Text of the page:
I hated, hated, hated the way the movie "shows" moms that they "don't have to do so much!" The prescription for an entire generation's anxiety and despair around parenting? Don't make your kid's lunch; get Arby's instead! You're trying to do too much! Don't try to be perfect! And stop judging yourselves and each other! Because YOU have done this to YOURSELVES!

This movie stops a half a breath away from, "CALM DOWN, LADIES! DON'T GET HYSTERICAL ABOUT IT!" This movie is like one hair's breadth from asking if we're all on our periods.

I mean, fuck you too, Bad Moms.

You know what this movie is like? It's like if the guys who wrote the screenplay for The Hangover wrote a movie about three hotties - a wholesome blonde, an exotic brunette, and a fiery redhead, natch - who get sick of following all the suburban rules and start drinking and flirting and being generally awesome. And then they got a note from the studio saying, "Make them Moms."

Oh wait, what's that?

The guys who wrote the Hangover trilogy also wrote Bad Moms?

Seriously?

I mean.

FUCK YOU TOO, BAD MOMS.

How fucking dare you? You foxed in my henhouse, motherfuckers. You, two men who have never been mothers, served me up a largely unfunny, oversimplified, insulting portrayal of what you think mothers are, and who you think they should be. Shockingly, you think mothers need more d. BAFFLINGLY, y'all think we all need to stop caring so damn much about NUT ALLERGIES. With striking originality, you have declared to us that our choices are to be "good" (silently selfless until death) or "bad" (irresponsible and DTF).

You patronized and belittled the most important thing in my life, and you didn't even make me laugh about it, you fucking dicks.

I went to see this movie hoping that I would spend 2 hours with some funny, smart people who understood why my job is hard, hilarious, insane, bipolar, schizophrenic, honorable, gritty, fucking important.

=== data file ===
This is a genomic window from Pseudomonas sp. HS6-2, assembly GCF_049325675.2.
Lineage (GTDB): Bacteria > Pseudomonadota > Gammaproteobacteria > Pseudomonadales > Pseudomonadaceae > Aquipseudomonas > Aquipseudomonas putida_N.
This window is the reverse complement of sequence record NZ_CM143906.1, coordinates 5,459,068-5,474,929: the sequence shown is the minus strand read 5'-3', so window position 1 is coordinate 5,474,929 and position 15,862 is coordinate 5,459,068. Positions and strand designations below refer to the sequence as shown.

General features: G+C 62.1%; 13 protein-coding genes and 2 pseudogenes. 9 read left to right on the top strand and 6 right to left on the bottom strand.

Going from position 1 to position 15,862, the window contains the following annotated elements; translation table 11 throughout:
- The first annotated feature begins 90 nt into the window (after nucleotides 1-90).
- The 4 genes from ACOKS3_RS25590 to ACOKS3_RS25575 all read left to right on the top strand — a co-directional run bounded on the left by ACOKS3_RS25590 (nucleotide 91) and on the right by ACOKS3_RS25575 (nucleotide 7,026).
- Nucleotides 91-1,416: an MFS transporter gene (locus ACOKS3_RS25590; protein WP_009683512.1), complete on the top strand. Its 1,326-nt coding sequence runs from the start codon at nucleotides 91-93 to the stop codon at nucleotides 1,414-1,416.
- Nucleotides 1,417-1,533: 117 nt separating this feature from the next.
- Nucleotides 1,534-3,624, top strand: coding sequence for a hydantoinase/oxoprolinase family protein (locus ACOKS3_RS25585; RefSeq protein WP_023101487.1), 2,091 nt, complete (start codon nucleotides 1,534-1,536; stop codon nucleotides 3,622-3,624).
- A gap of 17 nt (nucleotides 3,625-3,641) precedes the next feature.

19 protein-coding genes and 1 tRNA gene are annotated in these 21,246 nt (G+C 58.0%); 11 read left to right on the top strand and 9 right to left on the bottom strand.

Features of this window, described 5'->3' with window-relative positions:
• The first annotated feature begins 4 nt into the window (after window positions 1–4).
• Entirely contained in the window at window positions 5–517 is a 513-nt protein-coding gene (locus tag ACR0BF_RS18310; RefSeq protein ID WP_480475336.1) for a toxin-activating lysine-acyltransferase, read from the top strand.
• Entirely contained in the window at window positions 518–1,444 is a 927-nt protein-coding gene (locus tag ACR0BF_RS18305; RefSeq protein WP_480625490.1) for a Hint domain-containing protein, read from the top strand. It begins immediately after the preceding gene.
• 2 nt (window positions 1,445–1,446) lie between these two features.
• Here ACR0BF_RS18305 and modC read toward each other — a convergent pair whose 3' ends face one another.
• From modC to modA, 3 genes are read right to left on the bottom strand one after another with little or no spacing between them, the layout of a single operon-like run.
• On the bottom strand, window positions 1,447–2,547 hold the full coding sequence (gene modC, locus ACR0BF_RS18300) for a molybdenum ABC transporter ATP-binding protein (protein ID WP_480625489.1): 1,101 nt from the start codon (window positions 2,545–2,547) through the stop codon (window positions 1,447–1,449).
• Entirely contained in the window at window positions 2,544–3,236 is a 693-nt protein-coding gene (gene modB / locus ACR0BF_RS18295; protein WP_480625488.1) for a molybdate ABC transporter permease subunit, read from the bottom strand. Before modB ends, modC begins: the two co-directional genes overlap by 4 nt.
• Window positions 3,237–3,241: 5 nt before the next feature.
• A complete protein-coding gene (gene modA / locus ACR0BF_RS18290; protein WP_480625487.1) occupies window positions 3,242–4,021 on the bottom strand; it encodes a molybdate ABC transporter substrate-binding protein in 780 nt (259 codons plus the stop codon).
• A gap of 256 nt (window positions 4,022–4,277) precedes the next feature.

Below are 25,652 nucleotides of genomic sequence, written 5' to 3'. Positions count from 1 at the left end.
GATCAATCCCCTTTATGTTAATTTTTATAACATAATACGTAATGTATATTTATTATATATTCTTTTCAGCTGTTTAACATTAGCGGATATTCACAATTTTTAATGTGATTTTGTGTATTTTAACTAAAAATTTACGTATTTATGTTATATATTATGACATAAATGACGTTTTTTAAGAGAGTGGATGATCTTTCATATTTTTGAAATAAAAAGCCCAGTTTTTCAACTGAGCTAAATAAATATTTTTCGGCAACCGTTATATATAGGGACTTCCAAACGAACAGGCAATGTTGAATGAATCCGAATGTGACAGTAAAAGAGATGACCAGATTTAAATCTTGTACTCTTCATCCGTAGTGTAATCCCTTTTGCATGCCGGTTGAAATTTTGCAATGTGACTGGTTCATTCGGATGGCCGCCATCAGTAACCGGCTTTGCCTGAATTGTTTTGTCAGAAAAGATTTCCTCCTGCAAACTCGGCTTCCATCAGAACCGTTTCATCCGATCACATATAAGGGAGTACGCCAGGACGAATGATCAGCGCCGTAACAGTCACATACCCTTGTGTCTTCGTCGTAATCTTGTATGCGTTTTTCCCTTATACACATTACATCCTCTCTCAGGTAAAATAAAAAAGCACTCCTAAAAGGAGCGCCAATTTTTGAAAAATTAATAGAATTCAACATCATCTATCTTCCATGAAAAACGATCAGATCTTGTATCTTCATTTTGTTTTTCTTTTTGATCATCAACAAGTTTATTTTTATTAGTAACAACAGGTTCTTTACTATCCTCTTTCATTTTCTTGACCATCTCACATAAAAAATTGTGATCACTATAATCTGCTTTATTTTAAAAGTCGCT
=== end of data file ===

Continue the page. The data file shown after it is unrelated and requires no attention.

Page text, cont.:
Mostly, I feel ripped off. The movie treated parenting as a password to my pocketbook, a shibboleth that drove me to get my butt in the seat opening weekend. "A movie about moms? I'M a mom! I should go!" But once I was in there, I realized that Bad Moms is not really about moms, parenting, or marriages. It's girls gone wild. But only a little, and only in the safest of ways. These are moms, after all. They can't do anything REALLY bad.

There was one scene that felt real to me: the pizza place where one minute the moms are trading horror stories about how their kids are monsters, and in the next they are crying about how deeply they love them. THAT, friends, THAT is what this whole movie should have been - warm, silly insight into the complex, baffling illogic of a mother:

This is crazy. This is wonderful.
My kid is an asshole. My kid is a miracle. 

I wish they'd leave me alone. I miss my kids.

But we didn't get that movie. Instead, we got the movie equivalent of a treadmill on your birthday. It's ostensibly a present for you, but it's really about what someone else thinks is your problem.

Thanks, Bad Moms. 

As if I didn't have enough on my fucking plate, now I have to write a fucking screenplay.